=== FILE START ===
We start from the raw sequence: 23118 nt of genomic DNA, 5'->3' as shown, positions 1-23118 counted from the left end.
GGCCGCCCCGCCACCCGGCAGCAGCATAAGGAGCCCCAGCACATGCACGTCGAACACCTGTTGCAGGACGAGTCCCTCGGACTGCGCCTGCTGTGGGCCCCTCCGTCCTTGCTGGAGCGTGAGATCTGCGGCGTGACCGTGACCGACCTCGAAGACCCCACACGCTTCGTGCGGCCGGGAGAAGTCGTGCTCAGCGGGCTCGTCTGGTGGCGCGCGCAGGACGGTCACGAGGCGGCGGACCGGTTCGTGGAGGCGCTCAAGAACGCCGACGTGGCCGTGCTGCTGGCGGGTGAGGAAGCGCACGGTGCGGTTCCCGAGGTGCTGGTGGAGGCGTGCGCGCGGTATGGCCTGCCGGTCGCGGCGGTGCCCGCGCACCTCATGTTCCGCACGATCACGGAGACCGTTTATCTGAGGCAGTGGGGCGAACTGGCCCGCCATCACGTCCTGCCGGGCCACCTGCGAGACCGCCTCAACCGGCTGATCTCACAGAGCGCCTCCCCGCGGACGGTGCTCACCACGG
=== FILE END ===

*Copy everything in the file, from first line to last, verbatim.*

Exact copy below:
We start from the raw sequence: 23118 nt of genomic DNA, 5'->3' as shown, positions 1-23118 counted from the left end.
GGCCGCCCCGCCACCCGGCAGCAGCATAAGGAGCCCCAGCACATGCACGTCGAACACCTGTTGCAGGACGAGTCCCTCGGACTGCGCCTGCTGTGGGCCCCTCCGTCCTTGCTGGAGCGTGAGATCTGCGGCGTGACCGTGACCGACCTCGAAGACCCCACACGCTTCGTGCGGCCGGGAGAAGTCGTGCTCAGCGGGCTCGTCTGGTGGCGCGCGCAGGACGGTCACGAGGCGGCGGACCGGTTCGTGGAGGCGCTCAAGAACGCCGACGTGGCCGTGCTGCTGGCGGGTGAGGAAGCGCACGGTGCGGTTCCCGAGGTGCTGGTGGAGGCGTGCGCGCGGTATGGCCTGCCGGTCGCGGCGGTGCCCGCGCACCTCATGTTCCGCACGATCACGGAGACCGTTTATCTGAGGCAGTGGGGCGAACTGGCCCGCCATCACGTCCTGCCGGGCCACCTGCGAGACCGCCTCAACCGGCTGATCTCACAGAGCGCCTCCCCGCGGACGGTGCTCACCACGG